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  • Estrogen is vital for maintaining cardiovascular health, and its decline during menopause can increase the risk of high blood pressure and elevated LDL levels. 
  • HRT can improve the health of arteries by releasing estrogen into the bloodstream, and it can indirectly improve heart health by treating menopausal symptoms such as hot flashes and night sweats, which can improve sleep and support cardiovascular health. 
  • Women should also take daily heart-healthy steps: exercising regularly, eating a balanced diet, maintaining a healthy weight, avoiding smoking, and managing stress.

The same hormonal shifts that trigger hot flashes and brain fog can hurt your cardiovascular health—but treatment could make you feel better and keep your heart going strong.

Women come to Midi Health to address the symptoms of menopause they see and feel every day: hot flashes, anxiety, achy joints, wrinkles, hair loss, painful sex…we could go on. But midlife hormonal shifts bring under-the-radar effects as well, including changes to our blood vessels and heart. The fact is, heart disease is the number one killer of women–and midlife is when the risks begin to build. So while it may not grab your attention like night sweats and mood swings, prioritizing heart health during menopause is a must for all of us. Here’s what you need to know about protecting your cardiovascular system at midlife—and how hormone therapy could help.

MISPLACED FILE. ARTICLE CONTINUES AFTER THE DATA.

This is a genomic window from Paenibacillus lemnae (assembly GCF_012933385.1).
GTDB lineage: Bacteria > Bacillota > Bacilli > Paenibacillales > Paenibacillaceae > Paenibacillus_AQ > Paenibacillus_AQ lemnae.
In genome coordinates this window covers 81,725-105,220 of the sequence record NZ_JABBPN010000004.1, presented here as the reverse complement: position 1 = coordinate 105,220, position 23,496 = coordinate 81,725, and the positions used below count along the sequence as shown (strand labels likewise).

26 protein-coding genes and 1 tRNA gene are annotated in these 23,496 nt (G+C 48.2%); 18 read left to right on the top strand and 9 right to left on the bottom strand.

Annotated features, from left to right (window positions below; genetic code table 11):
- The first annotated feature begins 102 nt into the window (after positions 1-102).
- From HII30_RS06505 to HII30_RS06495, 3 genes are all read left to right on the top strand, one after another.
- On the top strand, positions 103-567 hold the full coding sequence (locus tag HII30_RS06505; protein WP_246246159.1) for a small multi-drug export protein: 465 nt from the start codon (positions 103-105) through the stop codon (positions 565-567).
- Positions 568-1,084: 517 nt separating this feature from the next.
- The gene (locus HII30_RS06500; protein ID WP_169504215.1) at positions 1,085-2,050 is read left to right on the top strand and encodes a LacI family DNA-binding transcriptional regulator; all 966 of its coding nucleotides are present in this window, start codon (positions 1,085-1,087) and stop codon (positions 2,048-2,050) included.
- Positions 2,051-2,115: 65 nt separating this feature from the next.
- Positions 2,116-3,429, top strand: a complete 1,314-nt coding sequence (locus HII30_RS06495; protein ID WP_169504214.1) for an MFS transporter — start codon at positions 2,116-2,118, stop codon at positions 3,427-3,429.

Estrogen and Your Heart

During menopause, your ovaries stop making estrogen. This vital female hormone doesn’t just act on our breasts and uterus. There are estrogen receptors throughout our bodies, including our heart and blood vessels. It helps our metabolism maintain our levels of HDL cholesterol (the “good” kind), and lower our LDL cholesterol (the “bad” type). Estrogen also works to relax and widen blood vessels in order to promote healthy blood flow. But once estrogen levels drop dramatically in menopause, these benefits diminish and risk factors for heart disease rise. The estrogen decline has been shown to increase the risk of high blood pressure and elevate LDL levels, which can up the chance of cardiovascular trouble. Estrogen’s role is so important that when women hit menopause and their hormone levels drop early (before age 46), their incidence of coronary heart disease and stroke rises. Without treatment, their lives are shortened by an average of three years.

All of this means that estrogen matters to our cardiovascular health and should be on every woman’s radar at midlife. That’s why Midi clinicians stress the importance of heart-healthy habits. We also educate women about the fact that hormone replacement therapy (HRT) has been shown to protect your heart, in addition to easing menopause symptoms including hot flashes, insomnia, anxiety, and more. In fact, studies show that women who start HRT within 10 years of their last period have fewer cardiovascular events and live longer. So women who are eligible for hormone therapy (that’s most of us) should understand how and why it can help.

The HRT-Heart Health Connection